Wednesday, April 30, 2014

Garden Dictionary 3rd Edition

It's been just over two years since I've done a post on's Word of the Day words that relate to gardening.  I aim to change that today.  Without further ado, here are some of the new words I’ve learned:

quincunx \KWING-kuhngks, KWIN-\, noun:
1. an arrangement of five objects, as trees, in a square or rectangle, one at each corner and one in the middle.
2. Botany. an overlapping arrangement of five petals or leaves, in which two are interior, two are exterior, and one is partly interior and partly exterior.

bedraggle \bih-DRAG-uhl\, verb:
to make limp and soiled, as with rain or dirt.

serotinal \si-ROT-n-l, ser-uh-TAHYN-l\, adjective:
pertaining to or occurring in late summer.

albedo \al-BEE-doh\, noun:
1. the white, inner rind of a citrus fruit.
2. Astronomy. the ratio of the light reflected by a planet or satellite to that received by it.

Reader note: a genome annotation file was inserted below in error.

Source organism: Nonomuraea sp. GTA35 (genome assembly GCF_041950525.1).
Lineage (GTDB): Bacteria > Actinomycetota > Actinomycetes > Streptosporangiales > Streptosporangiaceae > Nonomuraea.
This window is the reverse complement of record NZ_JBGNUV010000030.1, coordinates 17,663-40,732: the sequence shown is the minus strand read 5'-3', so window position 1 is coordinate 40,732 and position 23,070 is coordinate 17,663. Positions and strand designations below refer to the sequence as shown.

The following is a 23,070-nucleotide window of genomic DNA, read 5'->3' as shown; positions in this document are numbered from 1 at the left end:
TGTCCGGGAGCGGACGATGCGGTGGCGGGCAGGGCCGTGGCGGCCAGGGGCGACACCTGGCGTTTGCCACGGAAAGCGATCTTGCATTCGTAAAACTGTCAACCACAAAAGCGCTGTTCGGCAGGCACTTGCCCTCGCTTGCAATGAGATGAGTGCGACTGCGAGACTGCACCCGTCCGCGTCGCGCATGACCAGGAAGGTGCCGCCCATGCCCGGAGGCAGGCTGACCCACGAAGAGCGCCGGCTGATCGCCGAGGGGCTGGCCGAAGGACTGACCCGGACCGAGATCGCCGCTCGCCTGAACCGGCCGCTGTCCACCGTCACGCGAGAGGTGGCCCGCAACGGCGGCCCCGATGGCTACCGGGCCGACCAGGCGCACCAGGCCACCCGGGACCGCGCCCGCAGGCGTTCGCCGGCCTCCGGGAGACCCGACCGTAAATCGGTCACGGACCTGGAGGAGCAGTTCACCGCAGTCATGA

3. Meteorology. such a ratio for any part of the earth's surface or atmosphere.

commissure \KOM-uh-shoor, -shur\, noun:
1. a joint; seam; suture.
2. Botany. the joint or face by which one carpel coheres with another.
3. Anatomy, Zoology. a connecting band of nerve fiber, especially one joining the right and left sides of the brain or spinal cord.

lea \lee, ley\, noun:
1. a tract of open ground, especially grassland; meadow.
2. land used for a few years for pasture or for growing hay, then plowed over and replaced by another crop.
3. a crop of hay on tillable land.

bosky \BOS-kee\, adjective:
1. covered with bushes, shrubs, and small trees; woody.
2. shady.

sessile \SES-il, -ahyl\, adjective:
1. Zoology. permanently attached; not freely moving.
2. Botany. attached by the base, or without any distinct projecting support, as a leaf issuing directly from the stem.

albumen \al-BYOO-muhn\, noun:
1. the white of an egg.
2. Botany. the nutritive matter around the embryo in a seed.

pluvial \PLOO-vee-uhl\, adjective:
1. of or pertaining to rain; rainy.
2. Geology. occurring through the action of rain.

But what good is learning new words if you can’t put them into a sentence?  Here’s my attempt to use all these new words in one very short story:

The Gambling Gardener